Originally Posted by ValeUC
Spanish 101 will hardly be worth the effort. You'll be able to say hello, good bye and ask where the bathroom is.
Depends on how much effort you put into it. Sure, out of almost 20 people in my Spanish class only two were able to communicate at all after one semester, but that's because all the rest didn't apply even the minimum effort.
I could only fit one semester of Spanish into my schedule when I was in school. Then several years later, when I moved to an area with significant Latino population, I watched a telenovela to refresh my Spanish. I am able to communicate with patients effectively enough, even over the phone. Nothing too complex, and I know that I butcher grammar and can only speak in present tense - but it is enough to understand the patients' concerns and to explain medications to them.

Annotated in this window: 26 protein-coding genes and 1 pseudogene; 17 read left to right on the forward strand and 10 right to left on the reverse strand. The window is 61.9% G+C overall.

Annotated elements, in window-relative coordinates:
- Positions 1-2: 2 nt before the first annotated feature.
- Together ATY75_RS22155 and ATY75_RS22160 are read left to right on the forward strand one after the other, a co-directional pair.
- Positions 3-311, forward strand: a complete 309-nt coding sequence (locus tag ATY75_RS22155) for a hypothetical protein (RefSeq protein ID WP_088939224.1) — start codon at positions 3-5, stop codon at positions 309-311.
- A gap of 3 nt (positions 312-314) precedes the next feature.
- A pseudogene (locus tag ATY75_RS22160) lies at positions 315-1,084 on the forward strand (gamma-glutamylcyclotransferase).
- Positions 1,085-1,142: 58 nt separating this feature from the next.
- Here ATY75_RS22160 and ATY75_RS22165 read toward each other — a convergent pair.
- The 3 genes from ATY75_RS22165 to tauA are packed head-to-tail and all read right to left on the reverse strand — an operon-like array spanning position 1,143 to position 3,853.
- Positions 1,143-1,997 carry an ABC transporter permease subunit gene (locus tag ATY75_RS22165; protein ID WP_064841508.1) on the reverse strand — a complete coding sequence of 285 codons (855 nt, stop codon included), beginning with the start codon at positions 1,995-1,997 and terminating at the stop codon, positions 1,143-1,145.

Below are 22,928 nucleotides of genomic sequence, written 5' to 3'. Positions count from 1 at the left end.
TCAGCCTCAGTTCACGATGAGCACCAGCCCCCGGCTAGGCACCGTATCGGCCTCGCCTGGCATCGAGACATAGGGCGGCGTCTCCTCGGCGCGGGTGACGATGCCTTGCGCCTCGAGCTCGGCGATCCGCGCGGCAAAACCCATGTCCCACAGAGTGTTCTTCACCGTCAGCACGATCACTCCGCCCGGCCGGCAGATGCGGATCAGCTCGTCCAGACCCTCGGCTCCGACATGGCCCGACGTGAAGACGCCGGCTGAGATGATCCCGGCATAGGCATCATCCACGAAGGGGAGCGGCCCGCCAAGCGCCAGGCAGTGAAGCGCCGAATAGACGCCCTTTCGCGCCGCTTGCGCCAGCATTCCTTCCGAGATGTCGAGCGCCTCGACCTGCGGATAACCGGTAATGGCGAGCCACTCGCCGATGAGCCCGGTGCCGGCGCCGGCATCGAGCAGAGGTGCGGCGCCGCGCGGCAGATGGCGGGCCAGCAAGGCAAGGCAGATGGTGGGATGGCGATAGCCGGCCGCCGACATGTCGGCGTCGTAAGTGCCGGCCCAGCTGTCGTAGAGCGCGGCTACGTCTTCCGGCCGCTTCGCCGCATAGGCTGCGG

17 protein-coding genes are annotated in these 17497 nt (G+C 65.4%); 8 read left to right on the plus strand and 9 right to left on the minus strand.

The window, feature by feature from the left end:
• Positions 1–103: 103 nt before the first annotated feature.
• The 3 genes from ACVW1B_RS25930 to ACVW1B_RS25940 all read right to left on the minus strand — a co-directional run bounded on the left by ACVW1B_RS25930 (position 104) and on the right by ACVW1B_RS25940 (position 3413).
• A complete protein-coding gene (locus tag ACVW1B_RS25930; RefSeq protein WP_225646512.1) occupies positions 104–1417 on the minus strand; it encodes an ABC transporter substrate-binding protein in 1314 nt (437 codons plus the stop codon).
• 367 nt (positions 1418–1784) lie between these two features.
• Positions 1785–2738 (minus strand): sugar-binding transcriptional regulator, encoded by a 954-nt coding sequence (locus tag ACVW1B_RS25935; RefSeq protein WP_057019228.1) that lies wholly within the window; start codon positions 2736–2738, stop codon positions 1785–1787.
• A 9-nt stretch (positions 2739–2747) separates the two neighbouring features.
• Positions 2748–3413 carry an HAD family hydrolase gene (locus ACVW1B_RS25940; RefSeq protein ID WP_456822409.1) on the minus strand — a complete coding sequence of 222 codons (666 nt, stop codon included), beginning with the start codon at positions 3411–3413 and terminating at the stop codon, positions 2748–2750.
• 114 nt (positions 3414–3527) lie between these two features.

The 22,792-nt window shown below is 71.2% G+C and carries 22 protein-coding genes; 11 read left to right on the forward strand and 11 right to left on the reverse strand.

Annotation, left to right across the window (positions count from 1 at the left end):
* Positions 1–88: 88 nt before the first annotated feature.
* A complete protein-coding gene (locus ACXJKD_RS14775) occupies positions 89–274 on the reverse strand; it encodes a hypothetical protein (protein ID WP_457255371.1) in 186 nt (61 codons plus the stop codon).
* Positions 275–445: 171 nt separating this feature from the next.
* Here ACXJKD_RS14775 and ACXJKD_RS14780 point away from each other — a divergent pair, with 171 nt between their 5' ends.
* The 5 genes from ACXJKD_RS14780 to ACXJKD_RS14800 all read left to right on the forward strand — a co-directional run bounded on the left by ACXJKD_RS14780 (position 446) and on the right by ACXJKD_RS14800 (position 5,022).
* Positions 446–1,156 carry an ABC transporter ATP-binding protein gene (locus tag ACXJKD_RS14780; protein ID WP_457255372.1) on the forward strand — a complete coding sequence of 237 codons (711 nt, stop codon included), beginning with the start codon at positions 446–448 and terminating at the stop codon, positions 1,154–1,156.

Of course, Spanish was not the first foreign language I ever learned nor even the second, which helped.
On the subject, though, rotations may or may not allow room for a regular class. Hours on some rotations can be unpredictable, too.
Advantage of medical Spanish programs is that they are short, usually 6-8 weeks. Though out of my classmates who took that, majority still couldn't say anything in Spanish... with languages, it's all about the effort you put in. Well, 90% at least.